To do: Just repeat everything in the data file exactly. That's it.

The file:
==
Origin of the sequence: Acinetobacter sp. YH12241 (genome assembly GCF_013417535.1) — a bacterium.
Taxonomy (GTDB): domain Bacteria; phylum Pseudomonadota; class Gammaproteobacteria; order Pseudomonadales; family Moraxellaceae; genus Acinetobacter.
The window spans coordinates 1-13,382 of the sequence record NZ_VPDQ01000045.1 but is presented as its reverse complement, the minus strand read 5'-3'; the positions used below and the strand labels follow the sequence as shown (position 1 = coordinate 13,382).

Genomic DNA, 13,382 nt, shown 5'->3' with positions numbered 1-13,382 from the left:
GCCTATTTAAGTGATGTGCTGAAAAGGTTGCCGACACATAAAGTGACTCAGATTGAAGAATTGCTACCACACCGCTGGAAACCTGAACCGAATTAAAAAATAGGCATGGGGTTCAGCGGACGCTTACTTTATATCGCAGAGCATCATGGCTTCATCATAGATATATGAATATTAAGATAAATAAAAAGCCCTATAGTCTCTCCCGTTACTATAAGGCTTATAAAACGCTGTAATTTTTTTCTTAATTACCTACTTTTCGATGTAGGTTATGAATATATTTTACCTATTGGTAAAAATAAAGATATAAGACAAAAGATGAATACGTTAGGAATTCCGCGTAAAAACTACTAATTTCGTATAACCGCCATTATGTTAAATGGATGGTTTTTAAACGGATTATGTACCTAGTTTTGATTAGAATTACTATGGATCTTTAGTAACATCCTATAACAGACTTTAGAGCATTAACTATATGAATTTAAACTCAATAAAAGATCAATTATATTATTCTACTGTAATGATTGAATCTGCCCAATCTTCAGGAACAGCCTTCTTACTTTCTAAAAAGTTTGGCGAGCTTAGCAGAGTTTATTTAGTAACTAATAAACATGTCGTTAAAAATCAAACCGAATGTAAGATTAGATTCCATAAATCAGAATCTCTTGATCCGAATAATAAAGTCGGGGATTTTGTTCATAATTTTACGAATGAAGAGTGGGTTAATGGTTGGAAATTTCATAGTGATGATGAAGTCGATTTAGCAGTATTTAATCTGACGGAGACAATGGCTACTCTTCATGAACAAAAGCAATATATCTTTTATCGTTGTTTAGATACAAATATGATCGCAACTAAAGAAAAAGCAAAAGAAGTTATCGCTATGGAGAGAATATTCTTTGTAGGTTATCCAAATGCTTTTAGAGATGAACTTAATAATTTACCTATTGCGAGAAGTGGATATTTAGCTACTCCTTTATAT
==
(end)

Origin of the sequence: Acinetobacter sp. YH12241 (genome assembly GCF_013417535.1) — a bacterium.
Taxonomy (GTDB): domain Bacteria; phylum Pseudomonadota; class Gammaproteobacteria; order Pseudomonadales; family Moraxellaceae; genus Acinetobacter.
The window spans coordinates 1-13,382 of the sequence record NZ_VPDQ01000045.1 but is presented as its reverse complement, the minus strand read 5'-3'; the positions used below and the strand labels follow the sequence as shown (position 1 = coordinate 13,382).

Genomic DNA, 13,382 nt, shown 5'->3' with positions numbered 1-13,382 from the left:
GCCTATTTAAGTGATGTGCTGAAAAGGTTGCCGACACATAAAGTGACTCAGATTGAAGAATTGCTACCACACCGCTGGAAACCTGAACCGAATTAAAAAATAGGCATGGGGTTCAGCGGACGCTTACTTTATATCGCAGAGCATCATGGCTTCATCATAGATATATGAATATTAAGATAAATAAAAAGCCCTATAGTCTCTCCCGTTACTATAAGGCTTATAAAACGCTGTAATTTTTTTCTTAATTACCTACTTTTCGATGTAGGTTATGAATATATTTTACCTATTGGTAAAAATAAAGATATAAGACAAAAGATGAATACGTTAGGAATTCCGCGTAAAAACTACTAATTTCGTATAACCGCCATTATGTTAAATGGATGGTTTTTAAACGGATTATGTACCTAGTTTTGATTAGAATTACTATGGATCTTTAGTAACATCCTATAACAGACTTTAGAGCATTAACTATATGAATTTAAACTCAATAAAAGATCAATTATATTATTCTACTGTAATGATTGAATCTGCCCAATCTTCAGGAACAGCCTTCTTACTTTCTAAAAAGTTTGGCGAGCTTAGCAGAGTTTATTTAGTAACTAATAAACATGTCGTTAAAAATCAAACCGAATGTAAGATTAGATTCCATAAATCAGAATCTCTTGATCCGAATAATAAAGTCGGGGATTTTGTTCATAATTTTACGAATGAAGAGTGGGTTAATGGTTGGAAATTTCATAGTGATGATGAAGTCGATTTAGCAGTATTTAATCTGACGGAGACAATGGCTACTCTTCATGAACAAAAGCAATATATCTTTTATCGTTGTTTAGATACAAATATGATCGCAACTAAAGAAAAAGCAAAAGAAGTTATCGCTATGGAGAGAATATTCTTTGTAGGTTATCCAAATGCTTTTAGAGATGAACTTAATAATTTACCTATTGCGAGAAGTGGATATTTAGCTACTCCTTTATAT